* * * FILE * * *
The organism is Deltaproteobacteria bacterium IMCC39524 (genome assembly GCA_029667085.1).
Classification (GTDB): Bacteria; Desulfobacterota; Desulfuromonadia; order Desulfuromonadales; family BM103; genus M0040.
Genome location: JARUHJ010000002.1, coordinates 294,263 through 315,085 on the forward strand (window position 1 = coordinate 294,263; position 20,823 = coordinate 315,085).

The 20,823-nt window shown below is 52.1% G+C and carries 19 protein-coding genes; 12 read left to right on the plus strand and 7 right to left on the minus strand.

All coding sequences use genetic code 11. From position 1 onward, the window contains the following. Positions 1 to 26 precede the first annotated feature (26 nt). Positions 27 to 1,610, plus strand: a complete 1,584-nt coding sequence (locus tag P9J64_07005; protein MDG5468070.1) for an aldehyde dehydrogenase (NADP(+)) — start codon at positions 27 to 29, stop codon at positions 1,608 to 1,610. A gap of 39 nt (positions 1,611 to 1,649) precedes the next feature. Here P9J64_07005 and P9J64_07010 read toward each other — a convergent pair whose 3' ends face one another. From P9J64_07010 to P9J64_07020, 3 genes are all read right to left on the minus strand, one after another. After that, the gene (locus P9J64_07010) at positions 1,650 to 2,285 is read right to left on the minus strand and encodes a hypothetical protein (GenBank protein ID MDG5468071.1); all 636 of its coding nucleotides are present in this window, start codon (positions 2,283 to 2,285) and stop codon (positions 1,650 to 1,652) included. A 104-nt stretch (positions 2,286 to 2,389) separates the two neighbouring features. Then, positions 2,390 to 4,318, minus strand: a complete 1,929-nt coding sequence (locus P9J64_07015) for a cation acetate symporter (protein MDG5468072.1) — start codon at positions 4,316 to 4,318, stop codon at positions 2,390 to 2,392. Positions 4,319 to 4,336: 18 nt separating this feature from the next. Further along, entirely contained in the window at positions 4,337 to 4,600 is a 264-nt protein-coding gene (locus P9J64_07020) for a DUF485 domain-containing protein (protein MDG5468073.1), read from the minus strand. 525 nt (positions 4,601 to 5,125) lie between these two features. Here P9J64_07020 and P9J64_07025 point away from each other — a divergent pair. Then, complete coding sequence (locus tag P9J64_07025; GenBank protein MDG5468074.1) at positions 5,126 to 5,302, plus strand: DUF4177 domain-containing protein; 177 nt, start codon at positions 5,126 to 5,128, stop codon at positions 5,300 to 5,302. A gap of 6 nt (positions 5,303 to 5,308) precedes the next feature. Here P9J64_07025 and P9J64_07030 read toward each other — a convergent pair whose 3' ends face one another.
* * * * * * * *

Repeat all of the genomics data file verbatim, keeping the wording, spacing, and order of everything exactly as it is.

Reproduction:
The organism is Deltaproteobacteria bacterium IMCC39524 (genome assembly GCA_029667085.1).
Classification (GTDB): Bacteria; Desulfobacterota; Desulfuromonadia; order Desulfuromonadales; family BM103; genus M0040.
Genome location: JARUHJ010000002.1, coordinates 294,263 through 315,085 on the forward strand (window position 1 = coordinate 294,263; position 20,823 = coordinate 315,085).

The 20,823-nt window shown below is 52.1% G+C and carries 19 protein-coding genes; 12 read left to right on the plus strand and 7 right to left on the minus strand.

All coding sequences use genetic code 11. From position 1 onward, the window contains the following. Positions 1 to 26 precede the first annotated feature (26 nt). Positions 27 to 1,610, plus strand: a complete 1,584-nt coding sequence (locus tag P9J64_07005; protein MDG5468070.1) for an aldehyde dehydrogenase (NADP(+)) — start codon at positions 27 to 29, stop codon at positions 1,608 to 1,610. A gap of 39 nt (positions 1,611 to 1,649) precedes the next feature. Here P9J64_07005 and P9J64_07010 read toward each other — a convergent pair whose 3' ends face one another. From P9J64_07010 to P9J64_07020, 3 genes are all read right to left on the minus strand, one after another. After that, the gene (locus P9J64_07010) at positions 1,650 to 2,285 is read right to left on the minus strand and encodes a hypothetical protein (GenBank protein ID MDG5468071.1); all 636 of its coding nucleotides are present in this window, start codon (positions 2,283 to 2,285) and stop codon (positions 1,650 to 1,652) included. A 104-nt stretch (positions 2,286 to 2,389) separates the two neighbouring features. Then, positions 2,390 to 4,318, minus strand: a complete 1,929-nt coding sequence (locus P9J64_07015) for a cation acetate symporter (protein MDG5468072.1) — start codon at positions 4,316 to 4,318, stop codon at positions 2,390 to 2,392. Positions 4,319 to 4,336: 18 nt separating this feature from the next. Further along, entirely contained in the window at positions 4,337 to 4,600 is a 264-nt protein-coding gene (locus P9J64_07020) for a DUF485 domain-containing protein (protein MDG5468073.1), read from the minus strand. 525 nt (positions 4,601 to 5,125) lie between these two features. Here P9J64_07020 and P9J64_07025 point away from each other — a divergent pair. Then, complete coding sequence (locus tag P9J64_07025; GenBank protein MDG5468074.1) at positions 5,126 to 5,302, plus strand: DUF4177 domain-containing protein; 177 nt, start codon at positions 5,126 to 5,128, stop codon at positions 5,300 to 5,302. A gap of 6 nt (positions 5,303 to 5,308) precedes the next feature. Here P9J64_07025 and P9J64_07030 read toward each other — a convergent pair whose 3' ends face one another.